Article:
Do you ever feel like you have almost too many ways to communicate in business today?
People send me email. That’s not new.
But then there are texts.
And my group likes to use a free app called Slack, which enables us to message in targeted groups on various topics.
And let’s not forget the phone … and the occasional piece of snail mail.
While all of this communication is good, it can also be overwhelming for any business owner to embrace. Some days, I’m not sure which form of communication to check first to make sure I don’t miss something. Other days, I’m flipping through each tool with ease, checking to-dos off of the list.
Well, communication in business is going to continue to evolve, especially now that the millennials are taking over.
Yep, they are now the largest generation in America, and with them they bring their own preferred communication tools. That means mobile-friendly, according to the PRSA Employee Communication Section and APPrise Mobile’s 2016 Digital Workplace Communications Survey. They practically grew up using laptops and tablets and smartphones — all forms of instantaneous communication.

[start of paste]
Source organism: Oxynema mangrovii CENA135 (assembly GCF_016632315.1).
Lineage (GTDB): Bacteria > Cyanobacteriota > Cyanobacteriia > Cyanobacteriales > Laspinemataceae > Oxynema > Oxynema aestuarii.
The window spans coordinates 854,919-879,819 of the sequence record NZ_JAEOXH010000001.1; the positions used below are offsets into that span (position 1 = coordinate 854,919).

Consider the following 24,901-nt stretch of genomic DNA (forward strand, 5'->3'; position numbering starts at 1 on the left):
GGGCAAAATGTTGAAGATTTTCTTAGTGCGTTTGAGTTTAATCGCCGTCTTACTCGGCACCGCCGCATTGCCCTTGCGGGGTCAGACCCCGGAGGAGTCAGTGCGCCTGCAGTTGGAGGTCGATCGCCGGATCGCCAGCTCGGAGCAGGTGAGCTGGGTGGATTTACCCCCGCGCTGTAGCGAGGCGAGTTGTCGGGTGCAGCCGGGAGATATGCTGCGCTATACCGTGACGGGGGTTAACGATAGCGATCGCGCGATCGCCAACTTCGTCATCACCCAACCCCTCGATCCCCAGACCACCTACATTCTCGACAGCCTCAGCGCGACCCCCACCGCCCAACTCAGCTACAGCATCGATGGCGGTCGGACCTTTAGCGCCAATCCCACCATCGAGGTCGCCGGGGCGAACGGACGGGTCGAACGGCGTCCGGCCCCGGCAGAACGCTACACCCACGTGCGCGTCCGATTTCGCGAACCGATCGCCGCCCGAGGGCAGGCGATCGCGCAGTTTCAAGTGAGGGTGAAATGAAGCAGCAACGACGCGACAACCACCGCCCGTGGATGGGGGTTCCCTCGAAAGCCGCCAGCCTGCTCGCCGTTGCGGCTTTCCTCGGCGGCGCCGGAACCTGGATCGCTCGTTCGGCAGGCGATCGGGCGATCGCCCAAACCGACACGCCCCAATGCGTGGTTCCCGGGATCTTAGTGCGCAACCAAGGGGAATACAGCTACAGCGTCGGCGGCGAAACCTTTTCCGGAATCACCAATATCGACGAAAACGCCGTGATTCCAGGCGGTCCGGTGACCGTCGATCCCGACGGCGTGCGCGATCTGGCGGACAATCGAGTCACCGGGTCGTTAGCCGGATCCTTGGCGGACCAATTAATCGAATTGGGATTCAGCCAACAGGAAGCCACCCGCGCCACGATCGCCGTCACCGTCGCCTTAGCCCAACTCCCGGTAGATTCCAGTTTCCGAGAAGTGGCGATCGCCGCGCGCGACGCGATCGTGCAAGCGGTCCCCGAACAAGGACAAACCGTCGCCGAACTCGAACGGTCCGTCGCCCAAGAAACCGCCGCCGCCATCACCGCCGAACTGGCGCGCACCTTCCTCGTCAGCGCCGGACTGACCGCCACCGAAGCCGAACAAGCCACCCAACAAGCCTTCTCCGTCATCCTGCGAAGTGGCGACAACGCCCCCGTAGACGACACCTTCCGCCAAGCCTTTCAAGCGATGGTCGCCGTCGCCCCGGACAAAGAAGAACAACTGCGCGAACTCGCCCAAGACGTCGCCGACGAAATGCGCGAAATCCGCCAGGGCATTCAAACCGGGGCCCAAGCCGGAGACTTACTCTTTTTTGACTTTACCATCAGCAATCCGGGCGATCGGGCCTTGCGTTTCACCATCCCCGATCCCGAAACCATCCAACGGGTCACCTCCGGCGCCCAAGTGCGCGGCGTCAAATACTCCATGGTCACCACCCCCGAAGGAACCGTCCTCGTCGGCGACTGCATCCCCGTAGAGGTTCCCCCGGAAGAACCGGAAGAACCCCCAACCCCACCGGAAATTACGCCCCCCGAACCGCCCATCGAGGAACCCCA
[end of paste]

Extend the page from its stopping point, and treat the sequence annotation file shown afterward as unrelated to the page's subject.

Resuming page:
In fact, when millennials are forced to use older, legacy systems that lack speed, they become extremely frustrated very quickly. A report from Nimble Storage and Oxford Economics found that a whopping 78 percent of millennials say they occasionally or constantly experience delays when using business software, and half of millennials say they will just stop using an application if it runs too slowly.
Experts recommend business owners approach new digital communication tools with an open mind and involve employees in the decision-making process. Ask them what they want to use to increase productivity and encourage engagement. Investing in communication tools can be expensive, but the last thing you want is to waste money by introducing a new tool that nobody wants to use — millennial or not.
On top of all of this data, what’s most surprising is that despite the fact that 81 percent of millennials value state-of-the-art technology, 55 percent say they prefer face-to-face communication over digital communication, according to an Adobe study.
So don’t give up on all of those “old-fashioned” communication tactics.